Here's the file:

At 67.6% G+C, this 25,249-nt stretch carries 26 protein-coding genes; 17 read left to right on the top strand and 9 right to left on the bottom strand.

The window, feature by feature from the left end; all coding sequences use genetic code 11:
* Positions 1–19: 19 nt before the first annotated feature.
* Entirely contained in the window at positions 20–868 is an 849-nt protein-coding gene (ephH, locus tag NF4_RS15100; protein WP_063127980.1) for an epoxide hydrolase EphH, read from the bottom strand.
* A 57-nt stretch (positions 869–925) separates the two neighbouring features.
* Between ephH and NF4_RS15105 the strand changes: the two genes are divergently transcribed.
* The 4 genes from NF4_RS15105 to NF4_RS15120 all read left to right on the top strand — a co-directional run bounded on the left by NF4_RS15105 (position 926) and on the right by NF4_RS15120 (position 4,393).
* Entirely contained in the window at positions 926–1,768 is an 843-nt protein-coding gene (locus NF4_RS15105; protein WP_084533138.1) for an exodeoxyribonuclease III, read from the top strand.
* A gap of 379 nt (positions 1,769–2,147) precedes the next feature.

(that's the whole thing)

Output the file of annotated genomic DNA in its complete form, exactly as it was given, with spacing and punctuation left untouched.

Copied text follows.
At 67.6% G+C, this 25,249-nt stretch carries 26 protein-coding genes; 17 read left to right on the top strand and 9 right to left on the bottom strand.

The window, feature by feature from the left end; all coding sequences use genetic code 11:
* Positions 1–19: 19 nt before the first annotated feature.
* Entirely contained in the window at positions 20–868 is an 849-nt protein-coding gene (ephH, locus tag NF4_RS15100; protein WP_063127980.1) for an epoxide hydrolase EphH, read from the bottom strand.
* A 57-nt stretch (positions 869–925) separates the two neighbouring features.
* Between ephH and NF4_RS15105 the strand changes: the two genes are divergently transcribed.
* The 4 genes from NF4_RS15105 to NF4_RS15120 all read left to right on the top strand — a co-directional run bounded on the left by NF4_RS15105 (position 926) and on the right by NF4_RS15120 (position 4,393).
* Entirely contained in the window at positions 926–1,768 is an 843-nt protein-coding gene (locus NF4_RS15105; protein WP_084533138.1) for an exodeoxyribonuclease III, read from the top strand.
* A gap of 379 nt (positions 1,769–2,147) precedes the next feature.